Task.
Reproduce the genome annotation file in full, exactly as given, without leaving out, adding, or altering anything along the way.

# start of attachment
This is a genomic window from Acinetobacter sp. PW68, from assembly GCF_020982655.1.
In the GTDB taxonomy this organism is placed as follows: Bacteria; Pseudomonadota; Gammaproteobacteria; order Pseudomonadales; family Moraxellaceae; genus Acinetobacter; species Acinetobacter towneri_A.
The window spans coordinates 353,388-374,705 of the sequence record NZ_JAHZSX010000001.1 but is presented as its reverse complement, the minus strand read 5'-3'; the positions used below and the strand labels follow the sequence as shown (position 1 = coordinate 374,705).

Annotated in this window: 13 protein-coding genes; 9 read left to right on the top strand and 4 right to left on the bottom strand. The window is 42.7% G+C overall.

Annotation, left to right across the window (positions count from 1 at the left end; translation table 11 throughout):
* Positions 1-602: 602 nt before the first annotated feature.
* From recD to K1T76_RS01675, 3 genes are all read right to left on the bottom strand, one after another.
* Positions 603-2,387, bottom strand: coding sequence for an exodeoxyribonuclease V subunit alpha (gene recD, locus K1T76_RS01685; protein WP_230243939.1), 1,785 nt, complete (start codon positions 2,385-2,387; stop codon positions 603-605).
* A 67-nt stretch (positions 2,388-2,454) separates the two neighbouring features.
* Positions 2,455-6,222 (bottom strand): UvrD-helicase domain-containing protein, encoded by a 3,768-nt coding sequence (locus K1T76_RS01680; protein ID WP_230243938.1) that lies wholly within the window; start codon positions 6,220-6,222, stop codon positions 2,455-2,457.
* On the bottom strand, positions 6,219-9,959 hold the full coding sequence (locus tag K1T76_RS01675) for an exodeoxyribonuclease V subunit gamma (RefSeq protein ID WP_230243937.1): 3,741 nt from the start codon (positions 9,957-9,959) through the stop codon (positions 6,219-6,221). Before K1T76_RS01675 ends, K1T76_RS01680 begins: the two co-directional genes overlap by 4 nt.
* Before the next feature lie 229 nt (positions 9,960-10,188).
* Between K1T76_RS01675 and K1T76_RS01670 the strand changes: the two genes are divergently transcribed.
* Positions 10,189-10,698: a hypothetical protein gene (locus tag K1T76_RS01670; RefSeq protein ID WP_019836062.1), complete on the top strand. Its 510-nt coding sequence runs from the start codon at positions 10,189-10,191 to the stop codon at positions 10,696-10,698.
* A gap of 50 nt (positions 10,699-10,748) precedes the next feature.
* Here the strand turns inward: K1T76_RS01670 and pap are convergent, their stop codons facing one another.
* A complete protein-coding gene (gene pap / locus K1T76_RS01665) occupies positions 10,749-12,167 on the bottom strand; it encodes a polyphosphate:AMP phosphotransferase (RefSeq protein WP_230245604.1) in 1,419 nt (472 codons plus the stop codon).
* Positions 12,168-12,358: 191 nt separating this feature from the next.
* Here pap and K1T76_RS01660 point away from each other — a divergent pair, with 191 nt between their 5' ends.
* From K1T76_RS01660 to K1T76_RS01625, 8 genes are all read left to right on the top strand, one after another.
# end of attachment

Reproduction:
This is a genomic window from Acinetobacter sp. PW68, from assembly GCF_020982655.1.
In the GTDB taxonomy this organism is placed as follows: Bacteria; Pseudomonadota; Gammaproteobacteria; order Pseudomonadales; family Moraxellaceae; genus Acinetobacter; species Acinetobacter towneri_A.
The window spans coordinates 353,388-374,705 of the sequence record NZ_JAHZSX010000001.1 but is presented as its reverse complement, the minus strand read 5'-3'; the positions used below and the strand labels follow the sequence as shown (position 1 = coordinate 374,705).

Annotated in this window: 13 protein-coding genes; 9 read left to right on the top strand and 4 right to left on the bottom strand. The window is 42.7% G+C overall.

Annotation, left to right across the window (positions count from 1 at the left end; translation table 11 throughout):
* Positions 1-602: 602 nt before the first annotated feature.
* From recD to K1T76_RS01675, 3 genes are all read right to left on the bottom strand, one after another.
* Positions 603-2,387, bottom strand: coding sequence for an exodeoxyribonuclease V subunit alpha (gene recD, locus K1T76_RS01685; protein WP_230243939.1), 1,785 nt, complete (start codon positions 2,385-2,387; stop codon positions 603-605).
* A 67-nt stretch (positions 2,388-2,454) separates the two neighbouring features.
* Positions 2,455-6,222 (bottom strand): UvrD-helicase domain-containing protein, encoded by a 3,768-nt coding sequence (locus K1T76_RS01680; protein ID WP_230243938.1) that lies wholly within the window; start codon positions 6,220-6,222, stop codon positions 2,455-2,457.
* On the bottom strand, positions 6,219-9,959 hold the full coding sequence (locus tag K1T76_RS01675) for an exodeoxyribonuclease V subunit gamma (RefSeq protein ID WP_230243937.1): 3,741 nt from the start codon (positions 9,957-9,959) through the stop codon (positions 6,219-6,221). Before K1T76_RS01675 ends, K1T76_RS01680 begins: the two co-directional genes overlap by 4 nt.
* Before the next feature lie 229 nt (positions 9,960-10,188).
* Between K1T76_RS01675 and K1T76_RS01670 the strand changes: the two genes are divergently transcribed.
* Positions 10,189-10,698: a hypothetical protein gene (locus tag K1T76_RS01670; RefSeq protein ID WP_019836062.1), complete on the top strand. Its 510-nt coding sequence runs from the start codon at positions 10,189-10,191 to the stop codon at positions 10,696-10,698.
* A gap of 50 nt (positions 10,699-10,748) precedes the next feature.
* Here the strand turns inward: K1T76_RS01670 and pap are convergent, their stop codons facing one another.
* A complete protein-coding gene (gene pap / locus K1T76_RS01665) occupies positions 10,749-12,167 on the bottom strand; it encodes a polyphosphate:AMP phosphotransferase (RefSeq protein WP_230245604.1) in 1,419 nt (472 codons plus the stop codon).
* Positions 12,168-12,358: 191 nt separating this feature from the next.
* Here pap and K1T76_RS01660 point away from each other — a divergent pair, with 191 nt between their 5' ends.
* From K1T76_RS01660 to K1T76_RS01625, 8 genes are all read left to right on the top strand, one after another.